Balma dei Cervi, at the roots of our prehistory

Il territorio di Crodo ospita una delle più importanti pareti con pitture rupestri preistoriche di tutto l’arco alpino. Oltre 100 figure dipinte, di cui trenta umane maschili e femminili, schematiche, a braccia in su e in giù, quasi tutte prive di testa, forse anche con scene di parto. Numerosi gli allineamenti di pallini, spesso abbinati ai personaggi umani. One of the most important rock shelters with prehistoric paintings in the whole of the Alpine Arc is found in the territory of Crodo. Over 100 painted images have been recorded, including 30 schematic male and female human figures, some with upraised arms others facing downwards, almost all of which are without a head, including some possible representations of birth scenes..

by Andrea ARCÀ, Angelo Eugenio FOSSATI Read more

Balma dei Cervi, archaeology and research

Le pitture della Balma dei Cervi, soggette ai danni del tempo e ai rischi di degrado antropico, costituiscono un bene culturale raro, prezioso ed estremamente delicato. Le esigenze di protezione e le notevoli difficoltà di accesso ne sconsigliano la musealizzazione in loco. Il programma di documentazione, valorizzazione e comunicazione è coordinato dalla Soprintendenza Archeologia, Belle Arti e Paesaggio.. The rock paintings of the Shelter of the Deer are rare, precious an extremely delicate cultural assets. They are endangered by the deterioration of time and by the risks of damage caused by humans. Safeguard requirements and difficulties in access discourage the creation of a Museum in the field. The documentation, valorisation and communication plan is coordinated by the Superintendence of Archaeology, Fine Arts and Landscape.

by Francesco RUBAT BOREL Read more

The Cupules of the Imaoun Complex, Southern Morocco

In the area just south of the Anti-Atlas numerous rock art sites have been recorded. However, there are remarkably few rock art panels with cupules in that area. This study describes a surprisingly high number of cupule panels in the Imaoun area, north of the town of Akka in southern Morocco, which represents a true anomaly in this respect.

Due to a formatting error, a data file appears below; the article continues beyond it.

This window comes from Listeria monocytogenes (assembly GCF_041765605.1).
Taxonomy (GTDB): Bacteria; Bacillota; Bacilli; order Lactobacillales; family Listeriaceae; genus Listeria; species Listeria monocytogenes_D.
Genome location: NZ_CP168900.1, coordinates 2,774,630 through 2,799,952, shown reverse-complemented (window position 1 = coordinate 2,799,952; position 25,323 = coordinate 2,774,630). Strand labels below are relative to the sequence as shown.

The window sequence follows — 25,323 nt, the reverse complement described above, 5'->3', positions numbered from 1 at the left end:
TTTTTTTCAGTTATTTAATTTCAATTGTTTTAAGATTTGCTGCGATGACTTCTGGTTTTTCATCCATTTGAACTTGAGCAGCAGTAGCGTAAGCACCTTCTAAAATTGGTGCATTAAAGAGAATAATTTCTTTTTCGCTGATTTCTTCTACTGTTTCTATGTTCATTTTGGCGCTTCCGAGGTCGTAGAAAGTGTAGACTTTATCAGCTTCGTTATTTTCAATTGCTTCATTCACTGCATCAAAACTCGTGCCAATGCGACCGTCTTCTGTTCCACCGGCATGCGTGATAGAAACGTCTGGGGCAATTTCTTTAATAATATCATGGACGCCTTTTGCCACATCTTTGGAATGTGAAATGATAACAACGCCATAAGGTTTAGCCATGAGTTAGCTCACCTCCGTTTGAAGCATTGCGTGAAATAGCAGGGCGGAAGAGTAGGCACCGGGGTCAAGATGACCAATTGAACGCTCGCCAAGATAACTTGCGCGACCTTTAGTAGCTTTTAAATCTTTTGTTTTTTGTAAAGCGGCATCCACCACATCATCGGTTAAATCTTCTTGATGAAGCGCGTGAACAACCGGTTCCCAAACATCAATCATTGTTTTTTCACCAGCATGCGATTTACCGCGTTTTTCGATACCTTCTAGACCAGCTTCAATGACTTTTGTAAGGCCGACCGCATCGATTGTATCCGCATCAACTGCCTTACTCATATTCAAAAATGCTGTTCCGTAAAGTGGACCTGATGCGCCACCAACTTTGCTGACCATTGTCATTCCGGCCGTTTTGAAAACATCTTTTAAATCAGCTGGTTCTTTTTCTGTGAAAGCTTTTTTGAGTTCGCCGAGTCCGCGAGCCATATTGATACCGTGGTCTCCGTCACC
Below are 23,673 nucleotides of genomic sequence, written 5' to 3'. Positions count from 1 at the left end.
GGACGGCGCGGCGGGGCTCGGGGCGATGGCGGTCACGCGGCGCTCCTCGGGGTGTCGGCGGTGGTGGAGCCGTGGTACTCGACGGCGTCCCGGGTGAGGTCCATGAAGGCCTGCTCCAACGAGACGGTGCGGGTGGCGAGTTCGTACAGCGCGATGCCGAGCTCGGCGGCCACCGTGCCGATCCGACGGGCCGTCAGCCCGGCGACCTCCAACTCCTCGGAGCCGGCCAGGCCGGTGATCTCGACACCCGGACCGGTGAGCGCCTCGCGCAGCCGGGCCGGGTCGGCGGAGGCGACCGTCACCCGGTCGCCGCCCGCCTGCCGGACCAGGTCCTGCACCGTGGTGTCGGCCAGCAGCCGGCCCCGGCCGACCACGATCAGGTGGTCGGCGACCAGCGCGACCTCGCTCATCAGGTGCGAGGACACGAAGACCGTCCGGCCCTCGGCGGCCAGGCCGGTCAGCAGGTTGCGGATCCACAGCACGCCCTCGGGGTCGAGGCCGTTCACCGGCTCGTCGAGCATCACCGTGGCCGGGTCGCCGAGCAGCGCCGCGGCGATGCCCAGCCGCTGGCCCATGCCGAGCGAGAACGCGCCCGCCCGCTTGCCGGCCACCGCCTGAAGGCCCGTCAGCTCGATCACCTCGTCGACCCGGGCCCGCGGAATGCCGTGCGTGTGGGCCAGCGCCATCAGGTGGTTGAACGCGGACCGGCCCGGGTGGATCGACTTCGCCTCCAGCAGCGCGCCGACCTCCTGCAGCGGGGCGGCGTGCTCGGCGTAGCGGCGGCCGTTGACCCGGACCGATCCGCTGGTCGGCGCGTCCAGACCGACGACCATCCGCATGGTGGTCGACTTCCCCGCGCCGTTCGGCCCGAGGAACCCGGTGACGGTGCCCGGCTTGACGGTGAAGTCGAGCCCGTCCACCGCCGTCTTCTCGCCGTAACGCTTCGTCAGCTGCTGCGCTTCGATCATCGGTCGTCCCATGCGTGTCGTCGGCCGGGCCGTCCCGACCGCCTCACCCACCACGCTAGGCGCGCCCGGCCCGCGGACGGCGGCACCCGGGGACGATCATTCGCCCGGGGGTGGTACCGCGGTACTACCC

By Maarten van Hoek

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Valcamonica fieldwork 2019, again rock art!

Tracing prehistory: from July 18 to August 08 2019 the annual archaeology field school at Paspardo will be open to archaeologists, scholars, students and enthusiasts. We are working on engraved rocks made by prehistoric and protohistoric people during the Neolithic (six thousand years ago), Bronze Age and Iron Age (from four thousand to two thousand years ago).This area gives a great opportunity to learn, survey, photograph, draw and catalogue the rock engravings. The program involves field research, documentation, tracing, guided visits and lectures. Fieldwork is organised by Footsteps of Man, Valcamonica. Infos, poster and photo-galleries here available.

by Angelo Eugenio Fossati

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The Saluting Anthropomorph in the Rock Art of the Americas

Although in general complex biomorphic figures in rock art are not suitable to demonstrate diffusion, there is one idiosyncratic anthropomorphic figure the in rock art repertoire of the Americas, which, although it is very rare, has a remarkably wide distribution that might indicate long-distance diffusion. I have labelled this icon the Saluting Anthropomorph. See the UPDATE at the end of the paper.

 By Maarten van Hoek Read more

Long Distance Diffusion of Rock Art Motifs in the Americas

Rock art motifs are found in every inhabited continent. In most cases those motifs develop independently, but it is also certain that specific rock art motifs migrated from one area to another area, sometimes travelling for thousands of kilometres. This study investigates the possible long-distance diffusion of a number of abstract rock art motifs along the Pacific seaboard of the Americas.